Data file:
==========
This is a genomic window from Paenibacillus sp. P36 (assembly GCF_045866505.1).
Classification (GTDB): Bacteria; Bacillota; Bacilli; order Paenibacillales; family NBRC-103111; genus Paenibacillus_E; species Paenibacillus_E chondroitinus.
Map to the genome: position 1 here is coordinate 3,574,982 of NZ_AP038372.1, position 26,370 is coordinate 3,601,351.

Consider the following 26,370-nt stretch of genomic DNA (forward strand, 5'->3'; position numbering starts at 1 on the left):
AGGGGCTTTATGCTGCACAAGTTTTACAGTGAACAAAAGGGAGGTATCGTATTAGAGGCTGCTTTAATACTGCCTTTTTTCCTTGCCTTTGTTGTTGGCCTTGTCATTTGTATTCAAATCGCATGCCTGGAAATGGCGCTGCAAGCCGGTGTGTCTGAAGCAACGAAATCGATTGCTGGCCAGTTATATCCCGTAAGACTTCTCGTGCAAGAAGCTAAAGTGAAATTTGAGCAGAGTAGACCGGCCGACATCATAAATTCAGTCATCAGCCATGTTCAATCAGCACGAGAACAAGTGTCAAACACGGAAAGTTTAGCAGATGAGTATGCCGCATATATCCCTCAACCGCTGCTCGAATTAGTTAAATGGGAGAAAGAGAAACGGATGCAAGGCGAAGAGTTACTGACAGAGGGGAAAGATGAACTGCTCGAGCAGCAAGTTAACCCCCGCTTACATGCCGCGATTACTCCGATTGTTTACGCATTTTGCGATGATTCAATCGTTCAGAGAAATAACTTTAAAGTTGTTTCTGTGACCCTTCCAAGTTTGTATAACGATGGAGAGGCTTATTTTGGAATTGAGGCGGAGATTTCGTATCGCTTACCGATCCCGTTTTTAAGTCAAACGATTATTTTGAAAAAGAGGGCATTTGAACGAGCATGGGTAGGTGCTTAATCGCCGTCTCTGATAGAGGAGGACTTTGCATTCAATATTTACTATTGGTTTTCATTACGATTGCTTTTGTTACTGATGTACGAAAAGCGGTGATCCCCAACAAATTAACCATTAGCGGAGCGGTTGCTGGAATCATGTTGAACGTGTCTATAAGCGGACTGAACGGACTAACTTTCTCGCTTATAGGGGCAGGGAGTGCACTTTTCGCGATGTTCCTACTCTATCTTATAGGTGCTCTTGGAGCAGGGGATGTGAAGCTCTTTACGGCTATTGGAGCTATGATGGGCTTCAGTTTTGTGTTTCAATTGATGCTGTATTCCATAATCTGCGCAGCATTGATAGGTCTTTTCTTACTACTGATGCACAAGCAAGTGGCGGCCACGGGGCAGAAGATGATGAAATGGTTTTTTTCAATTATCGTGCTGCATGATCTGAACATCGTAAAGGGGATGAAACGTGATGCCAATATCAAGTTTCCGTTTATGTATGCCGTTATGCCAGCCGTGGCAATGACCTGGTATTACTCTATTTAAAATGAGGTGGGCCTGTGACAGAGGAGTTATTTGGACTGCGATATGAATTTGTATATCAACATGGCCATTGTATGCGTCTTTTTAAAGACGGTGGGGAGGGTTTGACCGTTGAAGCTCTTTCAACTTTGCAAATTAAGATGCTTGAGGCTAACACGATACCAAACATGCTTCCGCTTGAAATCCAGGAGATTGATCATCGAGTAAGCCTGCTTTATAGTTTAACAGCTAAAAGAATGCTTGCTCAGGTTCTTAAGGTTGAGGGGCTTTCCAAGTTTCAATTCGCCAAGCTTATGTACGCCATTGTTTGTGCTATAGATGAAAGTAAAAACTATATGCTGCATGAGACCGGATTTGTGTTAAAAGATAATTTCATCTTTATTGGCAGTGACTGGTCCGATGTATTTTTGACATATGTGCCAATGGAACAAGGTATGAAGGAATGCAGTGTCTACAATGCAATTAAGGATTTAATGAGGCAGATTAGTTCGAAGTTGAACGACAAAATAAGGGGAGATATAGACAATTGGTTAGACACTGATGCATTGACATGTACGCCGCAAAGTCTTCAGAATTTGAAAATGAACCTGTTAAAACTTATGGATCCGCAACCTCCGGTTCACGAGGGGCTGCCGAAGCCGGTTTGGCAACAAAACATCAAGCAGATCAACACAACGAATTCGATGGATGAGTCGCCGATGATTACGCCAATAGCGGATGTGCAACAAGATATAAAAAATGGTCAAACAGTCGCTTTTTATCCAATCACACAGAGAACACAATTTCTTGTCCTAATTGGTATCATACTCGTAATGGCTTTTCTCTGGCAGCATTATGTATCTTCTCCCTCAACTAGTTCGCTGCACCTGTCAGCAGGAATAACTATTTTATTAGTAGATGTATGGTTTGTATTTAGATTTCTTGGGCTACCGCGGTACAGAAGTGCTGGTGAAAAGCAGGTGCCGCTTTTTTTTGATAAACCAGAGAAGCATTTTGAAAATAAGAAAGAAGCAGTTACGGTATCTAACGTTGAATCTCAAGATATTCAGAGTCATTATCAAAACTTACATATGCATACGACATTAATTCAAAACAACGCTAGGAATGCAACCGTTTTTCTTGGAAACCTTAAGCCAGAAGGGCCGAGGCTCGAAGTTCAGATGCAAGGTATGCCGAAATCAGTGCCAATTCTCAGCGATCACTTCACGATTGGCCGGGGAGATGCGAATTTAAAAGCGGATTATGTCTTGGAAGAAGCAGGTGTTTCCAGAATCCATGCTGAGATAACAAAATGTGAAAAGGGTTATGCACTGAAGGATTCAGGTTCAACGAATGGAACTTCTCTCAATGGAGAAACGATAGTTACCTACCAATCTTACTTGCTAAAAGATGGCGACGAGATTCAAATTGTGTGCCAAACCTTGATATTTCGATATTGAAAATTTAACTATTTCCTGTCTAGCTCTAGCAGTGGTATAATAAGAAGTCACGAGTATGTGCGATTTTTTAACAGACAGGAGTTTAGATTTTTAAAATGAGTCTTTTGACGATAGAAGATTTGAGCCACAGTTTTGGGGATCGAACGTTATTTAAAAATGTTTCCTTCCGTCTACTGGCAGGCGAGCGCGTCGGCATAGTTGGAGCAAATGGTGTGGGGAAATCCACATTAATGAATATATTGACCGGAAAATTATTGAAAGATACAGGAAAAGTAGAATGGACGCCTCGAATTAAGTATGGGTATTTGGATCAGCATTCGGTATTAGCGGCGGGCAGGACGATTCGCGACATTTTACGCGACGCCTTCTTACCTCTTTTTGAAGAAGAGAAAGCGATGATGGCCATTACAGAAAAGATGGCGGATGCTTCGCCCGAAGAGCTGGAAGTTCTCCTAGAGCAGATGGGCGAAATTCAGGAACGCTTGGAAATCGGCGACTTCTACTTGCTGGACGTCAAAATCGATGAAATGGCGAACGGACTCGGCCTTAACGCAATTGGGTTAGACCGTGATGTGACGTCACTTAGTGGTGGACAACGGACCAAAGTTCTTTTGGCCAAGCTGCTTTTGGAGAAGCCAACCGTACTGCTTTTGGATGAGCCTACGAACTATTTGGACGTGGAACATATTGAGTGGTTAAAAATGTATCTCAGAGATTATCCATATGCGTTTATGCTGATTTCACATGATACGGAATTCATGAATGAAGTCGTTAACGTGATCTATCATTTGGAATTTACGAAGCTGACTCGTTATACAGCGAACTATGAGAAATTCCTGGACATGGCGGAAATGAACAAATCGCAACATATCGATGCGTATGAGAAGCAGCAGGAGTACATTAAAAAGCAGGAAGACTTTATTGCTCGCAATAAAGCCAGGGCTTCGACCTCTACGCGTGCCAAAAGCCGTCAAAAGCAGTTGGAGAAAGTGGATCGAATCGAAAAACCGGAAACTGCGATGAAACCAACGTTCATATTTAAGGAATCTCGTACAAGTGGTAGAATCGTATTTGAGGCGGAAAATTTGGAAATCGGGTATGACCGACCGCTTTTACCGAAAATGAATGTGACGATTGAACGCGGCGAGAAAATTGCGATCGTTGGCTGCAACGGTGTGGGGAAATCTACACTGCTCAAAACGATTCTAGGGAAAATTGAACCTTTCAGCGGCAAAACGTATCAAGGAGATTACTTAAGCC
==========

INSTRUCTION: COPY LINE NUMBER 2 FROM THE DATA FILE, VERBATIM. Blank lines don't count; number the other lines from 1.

Classification (GTDB): Bacteria; Bacillota; Bacilli; order Paenibacillales; family NBRC-103111; genus Paenibacillus_E; species Paenibacillus_E chondroitinus.